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Forgotten fossil reveals growth potential of carnivorous dinosaurs

"Our study shows how museums still play an important role in preserving specimens of primary scientific value," said study co-author Andrea Cau.

By
Brooks Hays
A rendering offers an idea of how large abelisaurs were. Photo by ICL
A rendering offers an idea of how large abelisaurs were. Photo by ICL

LONDON, Feb. 29 (UPI) -- After re-examining a fossilized femur bone belonging to an abelisaur specimen, researchers can say with more certainty how large these fearsome predators could become.

Based on their analysis, researchers at Imperial College London believe the femur belonged to an abelisaur weighing nearly two metric tons and stretching nine meters, or almost 30 feet. Those dimensions make it one of the largest abelisaurs ever found.

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The new research was detailed in the journal PeerJ.

"Smaller abelisaur fossils have been previously found by paleontologists, but this find shows how truly huge these flesh eating predators had become," researcher Alessandro Chiarenza, study co-auhtor, said in a press release. "Their appearance may have looked a bit odd as they were probably covered in feathers with tiny, useless forelimbs, but make no mistake they were fearsome killers in their time."

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Abelisauridae dinosaurs made up for their tiny forelimbs and odd appearance with massive hindquarters and deadly sharp teeth. They thrived in what is now northern Africa some 95 million years ago, though abelisaur fossils have been dated as far back as 170 million years ago and as recently as 66 million years ago.

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The femur was originally found in a Moroccan deposit known as Kem Kem Beds -- famous for its abundance of predatory dino bones. The site has confounded researchers who believe it would have been impossible for so many carnivorous dinosaurs to coexist in such tight quarters.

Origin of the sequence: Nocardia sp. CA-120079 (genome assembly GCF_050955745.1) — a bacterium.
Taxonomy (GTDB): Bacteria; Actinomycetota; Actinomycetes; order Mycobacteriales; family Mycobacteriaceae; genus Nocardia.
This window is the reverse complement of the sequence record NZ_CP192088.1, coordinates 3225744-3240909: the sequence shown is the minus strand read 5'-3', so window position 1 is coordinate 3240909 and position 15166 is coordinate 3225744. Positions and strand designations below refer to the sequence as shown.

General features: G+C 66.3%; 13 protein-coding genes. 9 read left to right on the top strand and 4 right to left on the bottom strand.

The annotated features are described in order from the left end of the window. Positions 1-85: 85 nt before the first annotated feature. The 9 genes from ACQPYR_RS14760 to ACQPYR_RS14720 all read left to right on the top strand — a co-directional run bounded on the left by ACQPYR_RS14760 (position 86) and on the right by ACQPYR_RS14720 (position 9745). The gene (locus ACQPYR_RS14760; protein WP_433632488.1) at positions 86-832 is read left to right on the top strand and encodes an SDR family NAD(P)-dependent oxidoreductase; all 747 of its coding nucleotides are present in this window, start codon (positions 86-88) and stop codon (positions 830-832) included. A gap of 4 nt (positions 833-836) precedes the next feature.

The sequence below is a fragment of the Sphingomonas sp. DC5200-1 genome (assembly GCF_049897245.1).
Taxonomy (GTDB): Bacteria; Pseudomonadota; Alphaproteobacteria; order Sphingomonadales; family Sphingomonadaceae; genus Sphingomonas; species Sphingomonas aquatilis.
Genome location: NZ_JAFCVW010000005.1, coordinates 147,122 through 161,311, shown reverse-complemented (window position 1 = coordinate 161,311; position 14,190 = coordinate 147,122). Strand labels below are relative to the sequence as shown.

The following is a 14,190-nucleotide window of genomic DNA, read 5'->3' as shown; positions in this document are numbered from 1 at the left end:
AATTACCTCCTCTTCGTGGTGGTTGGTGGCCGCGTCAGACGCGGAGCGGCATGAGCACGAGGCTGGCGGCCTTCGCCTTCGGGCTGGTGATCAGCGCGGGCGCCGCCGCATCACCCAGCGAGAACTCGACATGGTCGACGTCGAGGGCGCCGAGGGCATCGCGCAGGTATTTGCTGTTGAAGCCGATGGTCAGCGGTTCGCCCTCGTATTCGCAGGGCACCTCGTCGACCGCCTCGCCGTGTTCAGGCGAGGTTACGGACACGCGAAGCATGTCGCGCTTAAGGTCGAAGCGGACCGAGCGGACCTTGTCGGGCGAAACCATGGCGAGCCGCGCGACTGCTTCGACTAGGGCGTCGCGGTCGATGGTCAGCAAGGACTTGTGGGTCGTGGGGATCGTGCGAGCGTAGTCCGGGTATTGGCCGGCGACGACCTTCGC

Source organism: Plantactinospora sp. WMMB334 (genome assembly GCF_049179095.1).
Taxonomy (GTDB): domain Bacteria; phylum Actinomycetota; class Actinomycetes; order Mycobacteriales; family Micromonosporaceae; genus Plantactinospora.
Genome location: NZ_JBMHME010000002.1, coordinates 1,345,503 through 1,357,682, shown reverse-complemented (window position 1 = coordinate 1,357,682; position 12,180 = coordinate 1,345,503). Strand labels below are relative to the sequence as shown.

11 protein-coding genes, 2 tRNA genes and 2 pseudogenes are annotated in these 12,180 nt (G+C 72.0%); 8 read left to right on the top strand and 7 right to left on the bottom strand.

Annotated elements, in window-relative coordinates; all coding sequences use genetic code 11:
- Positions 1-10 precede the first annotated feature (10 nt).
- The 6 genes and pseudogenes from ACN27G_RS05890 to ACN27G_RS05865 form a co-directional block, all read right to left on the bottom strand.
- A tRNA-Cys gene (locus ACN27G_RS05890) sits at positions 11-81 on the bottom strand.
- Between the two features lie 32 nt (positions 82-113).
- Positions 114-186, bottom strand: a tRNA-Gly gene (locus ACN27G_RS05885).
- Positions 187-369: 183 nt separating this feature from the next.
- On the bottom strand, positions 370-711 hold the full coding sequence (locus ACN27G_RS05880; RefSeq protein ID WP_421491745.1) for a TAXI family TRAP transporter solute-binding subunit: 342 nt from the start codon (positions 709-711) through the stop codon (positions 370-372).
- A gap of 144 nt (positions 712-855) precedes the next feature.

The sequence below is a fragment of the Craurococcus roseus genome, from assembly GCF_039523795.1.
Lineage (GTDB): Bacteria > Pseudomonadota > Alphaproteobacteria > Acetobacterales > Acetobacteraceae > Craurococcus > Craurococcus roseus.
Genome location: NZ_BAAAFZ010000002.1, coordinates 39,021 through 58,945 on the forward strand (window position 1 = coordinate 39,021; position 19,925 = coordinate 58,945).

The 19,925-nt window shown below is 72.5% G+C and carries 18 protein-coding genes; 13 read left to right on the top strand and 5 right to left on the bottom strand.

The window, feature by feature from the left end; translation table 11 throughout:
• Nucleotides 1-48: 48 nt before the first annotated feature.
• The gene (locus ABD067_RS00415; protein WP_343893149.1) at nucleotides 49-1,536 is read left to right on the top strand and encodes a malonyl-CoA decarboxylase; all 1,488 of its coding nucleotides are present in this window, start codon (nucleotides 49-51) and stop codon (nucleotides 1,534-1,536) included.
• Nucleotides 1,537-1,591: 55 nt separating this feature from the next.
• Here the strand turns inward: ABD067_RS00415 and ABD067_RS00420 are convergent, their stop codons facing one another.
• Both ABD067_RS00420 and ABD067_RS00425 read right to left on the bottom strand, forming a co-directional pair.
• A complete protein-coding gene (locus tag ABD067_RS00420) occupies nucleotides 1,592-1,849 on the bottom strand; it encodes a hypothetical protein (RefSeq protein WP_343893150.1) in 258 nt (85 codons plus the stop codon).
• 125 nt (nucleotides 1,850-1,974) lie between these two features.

New analysis suggests the sometimes violent geologic conditions that created Kem Kem Beds may have also mixed up the strata and chronology of the fossil record.

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Other sites suggest abelisaur were inland hunters, somewhat separated from their closest cousins, who preferred to hunt fish near lakes and rivers.

"This fossil find, along with the accumulated wealth of previous studies, is helping to solve the question of whether abelisaurs may have co-existed with a range of other predators in the same region," Chiarenza explained. "Rather than sharing the same environment, which the jumbled up fossil records may be leading us to believe, we think these creatures probably lived far away from one another in different types of environments."

The fossil was not recently unearthed, but had been sitting in a museum drawer for several decades -- further proof that closeted collections hide nearly as many secrets as untouched earth.

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"While palaeontologists usually venture to remote and inaccessible locations, like the deserts of Mongolia or the Badlands of Montana," added Andrea Cau, study co-author and researcher at the University of Bologna, "our study shows how museums still play an important role in preserving specimens of primary scientific value, in which sometimes the most unexpected surprises can be discovered."

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